Tuesday at 10:3011:30 AM in Cockins Hall (CH) Room 240 (unless otherwise noted).
For questions, contact Dr. Yulong Xing, Email: xing dot 205@osu.edu
DATE and TIME  SPEAKER  TITLE 
September 3
Tuesday, 1pm 
Ruchi Guo
(OSU) 
Immersed Finite Element Methods and The Applications in Interface Inverse Problems 
September 10
Tuesday, 1pm 
No Seminar


September 17
Tuesday, 1pm 
Tong Qin
(OSU) 
Learning Dynamics with Neural Networks 
September 24
Tuesday, 3pm 
Daniel Tartakovsky
(Stanford University) 
Method of Distributions for Hyperbolic Conservation Laws with Random Inputs 
October 1
Tuesday, 1pm 
No Seminar


October 8
Tuesday, 1pm 
No Seminar


October 15
Tuesday, 1pm 
No Seminar


October 22
Tuesday, 1pm 
No Seminar


October 29
Tuesday, 1pm 
Ohannes Karakashian
(University of Tennessee) 
Finite Element Methods for a System of Nonlinear Equations 
November 5
Tuesday, 1pm 
No Seminar


November 12
Tuesday, 1pm 
No Seminar


November 19
Tuesday, 1pm 
No Seminar


November 26
Tuesday, 1pm 
No Seminar


December 3
Tuesday, 1pm 
Victor Churchill
(Dartmouth College) 
High order total variation Bayesian learning via synthesis 
January 7
Tuesday, 11am 
No Seminar


January 14
Tuesday, 10:30am 
No Seminar


January 21
Tuesday, 10:30am 
No Seminar


January 28
Tuesday, 10:30am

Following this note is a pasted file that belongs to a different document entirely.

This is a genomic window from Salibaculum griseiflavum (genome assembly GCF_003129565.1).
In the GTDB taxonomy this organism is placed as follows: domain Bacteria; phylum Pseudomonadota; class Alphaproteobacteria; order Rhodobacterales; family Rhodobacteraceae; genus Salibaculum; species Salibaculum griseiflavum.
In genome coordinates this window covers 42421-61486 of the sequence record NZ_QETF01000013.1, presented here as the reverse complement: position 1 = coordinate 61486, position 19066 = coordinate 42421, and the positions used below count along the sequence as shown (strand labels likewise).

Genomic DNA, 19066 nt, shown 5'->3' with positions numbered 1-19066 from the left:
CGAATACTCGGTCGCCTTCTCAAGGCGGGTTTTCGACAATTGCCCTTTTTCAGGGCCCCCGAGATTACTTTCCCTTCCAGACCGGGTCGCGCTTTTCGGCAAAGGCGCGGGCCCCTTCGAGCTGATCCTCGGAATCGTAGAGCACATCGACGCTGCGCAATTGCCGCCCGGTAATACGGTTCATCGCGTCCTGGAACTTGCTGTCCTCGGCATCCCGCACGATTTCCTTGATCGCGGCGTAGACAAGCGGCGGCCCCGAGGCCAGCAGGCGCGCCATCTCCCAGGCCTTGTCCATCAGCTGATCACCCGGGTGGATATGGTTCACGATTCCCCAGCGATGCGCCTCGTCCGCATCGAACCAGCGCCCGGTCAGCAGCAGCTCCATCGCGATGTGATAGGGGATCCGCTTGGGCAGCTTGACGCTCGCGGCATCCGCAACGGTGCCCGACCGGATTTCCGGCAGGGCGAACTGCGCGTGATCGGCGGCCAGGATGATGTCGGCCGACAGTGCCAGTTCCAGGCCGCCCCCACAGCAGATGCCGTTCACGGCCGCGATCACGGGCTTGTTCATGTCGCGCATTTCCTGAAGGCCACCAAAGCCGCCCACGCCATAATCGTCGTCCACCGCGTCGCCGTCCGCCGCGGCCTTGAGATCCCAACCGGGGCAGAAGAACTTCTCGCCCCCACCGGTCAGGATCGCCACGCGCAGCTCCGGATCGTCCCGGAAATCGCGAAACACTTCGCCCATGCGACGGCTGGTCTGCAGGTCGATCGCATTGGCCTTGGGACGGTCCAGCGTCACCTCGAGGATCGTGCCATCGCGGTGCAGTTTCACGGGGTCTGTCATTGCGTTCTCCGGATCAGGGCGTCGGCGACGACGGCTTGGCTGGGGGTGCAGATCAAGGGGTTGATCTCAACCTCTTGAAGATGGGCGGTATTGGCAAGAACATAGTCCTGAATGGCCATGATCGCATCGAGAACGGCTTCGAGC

No Seminar


February 4
Tuesday, 10:30am 
No Seminar


February 11
Tuesday, 10:30am 
Yang Yang
(Michigan Technological Univ) 
Thirdorder conservative signpreserving and steadystatepreserving time integrations and applications in stiff multispecies and multireaction detonations 
February 18
Tuesday, 10:30am 
No Seminar


February 25
Tuesday, 10:30am 
No Seminar


March 3
Tuesday, 10:30am 
Michael Neilan
(University of Pittsburgh) 
Divergencefree finite elements for the Stokes problem in three dimensions 
March 10
Tuesday, 10:30am 
No Seminar


March 17
Tuesday, 10:30am 
No Seminar


March 24
Tuesday, 10:30am 
No Seminar


March 31
Tuesday, 10:30am 
No Seminar


April 7
Tuesday, 10:30am 
Jianxian Qiu
(Xiamen University) 
CANCELLED 
April 14
Tuesday, 10:30am 
Cory Hauck
(Oak Ridge National Laboratory) 
CANCELLED 
April 21
Tuesday, 10:30am 
No Seminar

Interface problems and the related inverse problems widely appear in many engineering applications. These problems in general involve multiple materials coupled through interfaces which cause challenges to numerical methods. The basic idea of immersed finite element (IFE) methods is to solve interface problems on unfitted meshes which circumvents the burden of mesh regeneration. In this talk, I will firstly review our recent works on developing and analyzing IFE methods to solve various interface problems on unfitted meshes. Then I will describe a parameterized shape optimization algorithm based on IFE methods to solve a group of interface inverse problems including electrical impedance tomography (EIT) and elastography. A set of numerical experiments are shown to demonstrate the strength and versatility of the proposed method.